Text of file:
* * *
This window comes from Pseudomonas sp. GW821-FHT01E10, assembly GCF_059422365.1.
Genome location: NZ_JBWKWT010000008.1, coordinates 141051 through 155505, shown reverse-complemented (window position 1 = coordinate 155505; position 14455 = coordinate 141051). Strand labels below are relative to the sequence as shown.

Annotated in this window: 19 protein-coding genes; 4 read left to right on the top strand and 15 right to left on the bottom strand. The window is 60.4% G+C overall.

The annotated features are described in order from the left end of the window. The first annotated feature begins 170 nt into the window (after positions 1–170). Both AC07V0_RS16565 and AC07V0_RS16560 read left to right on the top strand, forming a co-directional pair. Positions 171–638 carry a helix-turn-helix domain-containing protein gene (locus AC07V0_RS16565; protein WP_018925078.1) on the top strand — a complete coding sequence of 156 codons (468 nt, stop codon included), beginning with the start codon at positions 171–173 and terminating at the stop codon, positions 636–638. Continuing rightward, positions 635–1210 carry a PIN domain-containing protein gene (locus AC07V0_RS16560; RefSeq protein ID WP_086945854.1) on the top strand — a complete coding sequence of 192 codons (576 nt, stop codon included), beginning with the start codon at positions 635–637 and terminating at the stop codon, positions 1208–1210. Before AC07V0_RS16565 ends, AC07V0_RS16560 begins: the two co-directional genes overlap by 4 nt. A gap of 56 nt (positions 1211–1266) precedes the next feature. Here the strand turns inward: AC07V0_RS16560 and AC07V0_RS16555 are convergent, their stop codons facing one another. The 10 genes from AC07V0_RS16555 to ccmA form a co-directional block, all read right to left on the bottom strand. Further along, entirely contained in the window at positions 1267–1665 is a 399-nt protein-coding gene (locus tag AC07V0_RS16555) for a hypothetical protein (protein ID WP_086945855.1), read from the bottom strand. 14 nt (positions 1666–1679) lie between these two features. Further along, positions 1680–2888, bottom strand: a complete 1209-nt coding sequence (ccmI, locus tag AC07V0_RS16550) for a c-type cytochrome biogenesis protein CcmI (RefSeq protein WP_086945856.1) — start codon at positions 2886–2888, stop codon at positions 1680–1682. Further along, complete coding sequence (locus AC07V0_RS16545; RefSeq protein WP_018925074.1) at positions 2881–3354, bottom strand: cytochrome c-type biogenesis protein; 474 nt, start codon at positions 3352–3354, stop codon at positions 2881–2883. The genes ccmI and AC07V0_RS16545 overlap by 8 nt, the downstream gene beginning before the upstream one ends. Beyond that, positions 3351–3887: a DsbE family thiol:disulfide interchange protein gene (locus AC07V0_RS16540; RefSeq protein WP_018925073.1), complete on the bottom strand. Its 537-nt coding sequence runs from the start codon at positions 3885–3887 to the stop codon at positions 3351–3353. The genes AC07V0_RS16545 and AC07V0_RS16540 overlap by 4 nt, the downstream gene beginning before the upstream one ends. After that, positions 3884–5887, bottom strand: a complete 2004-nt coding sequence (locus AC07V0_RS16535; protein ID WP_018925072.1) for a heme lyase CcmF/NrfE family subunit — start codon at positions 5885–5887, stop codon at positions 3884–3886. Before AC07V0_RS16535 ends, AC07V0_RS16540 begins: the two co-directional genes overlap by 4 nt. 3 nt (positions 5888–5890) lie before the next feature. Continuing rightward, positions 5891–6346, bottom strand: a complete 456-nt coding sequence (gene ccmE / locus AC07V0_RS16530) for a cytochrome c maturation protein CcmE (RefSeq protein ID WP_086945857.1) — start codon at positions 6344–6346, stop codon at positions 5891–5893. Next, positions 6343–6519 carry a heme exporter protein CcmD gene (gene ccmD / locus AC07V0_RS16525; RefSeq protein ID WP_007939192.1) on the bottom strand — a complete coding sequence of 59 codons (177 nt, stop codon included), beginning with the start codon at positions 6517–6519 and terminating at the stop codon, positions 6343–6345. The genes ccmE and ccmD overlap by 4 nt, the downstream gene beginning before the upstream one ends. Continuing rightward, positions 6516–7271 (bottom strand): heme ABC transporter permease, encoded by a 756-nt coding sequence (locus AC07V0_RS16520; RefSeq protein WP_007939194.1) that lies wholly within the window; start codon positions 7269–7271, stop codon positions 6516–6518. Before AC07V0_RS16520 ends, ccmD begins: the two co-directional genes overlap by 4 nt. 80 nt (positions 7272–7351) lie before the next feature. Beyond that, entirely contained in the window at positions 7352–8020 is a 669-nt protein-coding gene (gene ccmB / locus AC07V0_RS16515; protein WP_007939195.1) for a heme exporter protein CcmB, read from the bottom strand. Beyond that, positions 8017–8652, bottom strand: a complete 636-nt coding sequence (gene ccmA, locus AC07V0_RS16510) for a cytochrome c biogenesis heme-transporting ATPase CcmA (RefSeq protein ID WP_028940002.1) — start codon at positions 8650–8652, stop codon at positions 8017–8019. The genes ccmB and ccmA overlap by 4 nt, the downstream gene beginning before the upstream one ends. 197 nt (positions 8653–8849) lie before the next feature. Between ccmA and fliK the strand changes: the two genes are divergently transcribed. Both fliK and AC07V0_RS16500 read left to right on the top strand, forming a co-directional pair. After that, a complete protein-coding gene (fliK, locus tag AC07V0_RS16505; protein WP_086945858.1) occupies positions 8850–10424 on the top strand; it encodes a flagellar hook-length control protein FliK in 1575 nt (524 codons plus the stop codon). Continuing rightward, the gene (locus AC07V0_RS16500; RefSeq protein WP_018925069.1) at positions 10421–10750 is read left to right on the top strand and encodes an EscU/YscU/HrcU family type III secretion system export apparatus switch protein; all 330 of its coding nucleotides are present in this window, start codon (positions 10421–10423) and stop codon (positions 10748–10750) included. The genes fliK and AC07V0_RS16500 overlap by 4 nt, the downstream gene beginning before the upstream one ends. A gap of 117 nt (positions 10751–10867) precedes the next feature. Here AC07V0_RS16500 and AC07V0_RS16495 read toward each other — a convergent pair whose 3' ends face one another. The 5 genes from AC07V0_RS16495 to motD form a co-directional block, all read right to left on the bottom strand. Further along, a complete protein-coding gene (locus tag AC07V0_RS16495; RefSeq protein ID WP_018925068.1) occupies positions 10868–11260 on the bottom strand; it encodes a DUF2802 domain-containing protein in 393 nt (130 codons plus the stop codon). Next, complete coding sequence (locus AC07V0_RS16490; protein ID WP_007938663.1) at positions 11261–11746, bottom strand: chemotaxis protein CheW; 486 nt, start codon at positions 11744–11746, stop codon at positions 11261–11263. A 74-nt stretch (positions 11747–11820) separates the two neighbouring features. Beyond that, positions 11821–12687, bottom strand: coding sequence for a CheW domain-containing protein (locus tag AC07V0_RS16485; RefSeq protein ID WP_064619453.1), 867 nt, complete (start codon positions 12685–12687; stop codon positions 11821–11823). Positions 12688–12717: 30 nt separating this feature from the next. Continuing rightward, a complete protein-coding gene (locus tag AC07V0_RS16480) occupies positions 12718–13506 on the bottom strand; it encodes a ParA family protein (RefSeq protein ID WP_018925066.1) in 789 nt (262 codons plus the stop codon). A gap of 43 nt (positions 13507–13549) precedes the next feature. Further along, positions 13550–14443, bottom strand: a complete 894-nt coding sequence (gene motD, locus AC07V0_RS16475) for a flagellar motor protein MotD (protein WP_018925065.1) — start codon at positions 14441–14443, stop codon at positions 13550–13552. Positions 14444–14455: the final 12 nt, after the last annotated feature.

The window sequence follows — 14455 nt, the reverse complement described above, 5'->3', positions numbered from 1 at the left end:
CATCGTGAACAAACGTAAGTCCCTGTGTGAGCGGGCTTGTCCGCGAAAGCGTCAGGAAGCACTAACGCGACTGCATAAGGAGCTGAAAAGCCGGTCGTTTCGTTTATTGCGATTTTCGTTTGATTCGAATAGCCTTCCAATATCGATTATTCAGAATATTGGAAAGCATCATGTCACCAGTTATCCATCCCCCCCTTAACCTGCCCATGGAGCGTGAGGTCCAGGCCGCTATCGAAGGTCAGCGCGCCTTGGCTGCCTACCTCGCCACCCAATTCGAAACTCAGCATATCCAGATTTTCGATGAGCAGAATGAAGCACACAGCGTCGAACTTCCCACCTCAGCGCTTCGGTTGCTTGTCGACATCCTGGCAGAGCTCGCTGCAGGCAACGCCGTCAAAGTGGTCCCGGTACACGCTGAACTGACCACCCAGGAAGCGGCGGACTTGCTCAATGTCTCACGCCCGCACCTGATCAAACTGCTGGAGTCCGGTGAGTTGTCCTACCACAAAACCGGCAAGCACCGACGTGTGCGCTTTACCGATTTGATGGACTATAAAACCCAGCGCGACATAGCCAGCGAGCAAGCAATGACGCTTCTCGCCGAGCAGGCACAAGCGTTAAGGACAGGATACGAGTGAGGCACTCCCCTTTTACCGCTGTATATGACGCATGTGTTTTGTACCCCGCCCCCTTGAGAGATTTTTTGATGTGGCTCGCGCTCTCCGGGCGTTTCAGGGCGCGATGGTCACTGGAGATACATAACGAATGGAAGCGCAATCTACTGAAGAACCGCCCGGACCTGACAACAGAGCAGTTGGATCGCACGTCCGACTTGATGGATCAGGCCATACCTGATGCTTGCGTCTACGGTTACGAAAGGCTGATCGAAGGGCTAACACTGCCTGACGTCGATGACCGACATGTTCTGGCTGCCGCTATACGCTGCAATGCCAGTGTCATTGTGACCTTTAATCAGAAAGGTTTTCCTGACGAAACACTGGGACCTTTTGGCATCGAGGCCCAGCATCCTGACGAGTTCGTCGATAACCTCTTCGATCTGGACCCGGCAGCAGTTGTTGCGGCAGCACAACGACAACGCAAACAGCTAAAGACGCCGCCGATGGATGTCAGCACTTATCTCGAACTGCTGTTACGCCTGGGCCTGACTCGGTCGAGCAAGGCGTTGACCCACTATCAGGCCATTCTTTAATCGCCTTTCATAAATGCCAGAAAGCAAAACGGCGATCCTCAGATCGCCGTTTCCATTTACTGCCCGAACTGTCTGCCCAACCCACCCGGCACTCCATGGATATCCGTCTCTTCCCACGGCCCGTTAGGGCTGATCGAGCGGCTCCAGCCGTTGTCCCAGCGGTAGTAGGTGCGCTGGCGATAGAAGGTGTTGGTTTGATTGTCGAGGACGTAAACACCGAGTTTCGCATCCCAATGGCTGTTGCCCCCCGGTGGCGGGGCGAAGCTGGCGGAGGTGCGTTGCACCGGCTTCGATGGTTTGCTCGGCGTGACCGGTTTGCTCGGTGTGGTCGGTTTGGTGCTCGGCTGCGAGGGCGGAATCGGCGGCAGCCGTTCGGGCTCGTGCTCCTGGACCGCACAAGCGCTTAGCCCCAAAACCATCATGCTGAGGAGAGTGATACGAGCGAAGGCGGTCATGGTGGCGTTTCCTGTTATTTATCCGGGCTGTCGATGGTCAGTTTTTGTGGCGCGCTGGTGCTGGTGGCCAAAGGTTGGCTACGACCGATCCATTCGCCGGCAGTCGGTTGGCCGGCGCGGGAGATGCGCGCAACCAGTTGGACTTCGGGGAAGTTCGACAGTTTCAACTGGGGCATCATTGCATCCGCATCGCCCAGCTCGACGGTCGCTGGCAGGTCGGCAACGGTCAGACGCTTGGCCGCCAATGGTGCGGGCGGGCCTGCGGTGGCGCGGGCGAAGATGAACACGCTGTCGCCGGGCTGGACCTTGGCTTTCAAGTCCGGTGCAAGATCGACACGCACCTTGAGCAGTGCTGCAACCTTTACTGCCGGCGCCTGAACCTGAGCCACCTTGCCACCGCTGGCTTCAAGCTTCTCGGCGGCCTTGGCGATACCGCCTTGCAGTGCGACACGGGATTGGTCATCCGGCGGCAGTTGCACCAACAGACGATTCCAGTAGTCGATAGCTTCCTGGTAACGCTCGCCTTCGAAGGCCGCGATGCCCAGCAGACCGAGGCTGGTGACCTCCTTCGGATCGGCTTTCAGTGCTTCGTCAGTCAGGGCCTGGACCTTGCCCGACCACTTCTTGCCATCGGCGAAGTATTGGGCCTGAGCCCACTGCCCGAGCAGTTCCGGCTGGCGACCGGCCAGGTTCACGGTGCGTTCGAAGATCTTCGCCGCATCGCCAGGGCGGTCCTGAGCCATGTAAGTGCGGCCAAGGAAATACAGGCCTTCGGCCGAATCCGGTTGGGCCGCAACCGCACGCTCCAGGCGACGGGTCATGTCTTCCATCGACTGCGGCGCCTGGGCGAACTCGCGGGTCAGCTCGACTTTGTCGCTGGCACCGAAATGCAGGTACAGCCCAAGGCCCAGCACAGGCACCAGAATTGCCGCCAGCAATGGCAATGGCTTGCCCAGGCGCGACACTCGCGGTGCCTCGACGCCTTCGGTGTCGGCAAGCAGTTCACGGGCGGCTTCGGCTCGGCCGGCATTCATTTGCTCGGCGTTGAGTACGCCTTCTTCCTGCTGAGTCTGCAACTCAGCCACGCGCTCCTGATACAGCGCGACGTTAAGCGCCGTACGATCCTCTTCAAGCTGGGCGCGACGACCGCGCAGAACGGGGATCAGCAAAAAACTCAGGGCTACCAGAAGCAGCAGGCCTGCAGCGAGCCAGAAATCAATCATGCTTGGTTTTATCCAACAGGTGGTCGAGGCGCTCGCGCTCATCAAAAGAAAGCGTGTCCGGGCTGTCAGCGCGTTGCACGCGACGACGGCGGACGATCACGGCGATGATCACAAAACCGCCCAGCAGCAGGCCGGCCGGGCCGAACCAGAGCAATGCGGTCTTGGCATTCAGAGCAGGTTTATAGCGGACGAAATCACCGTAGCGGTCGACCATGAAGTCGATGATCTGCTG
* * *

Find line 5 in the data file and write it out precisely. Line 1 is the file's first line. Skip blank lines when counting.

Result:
The window sequence follows — 14455 nt, the reverse complement described above, 5'->3', positions numbered from 1 at the left end: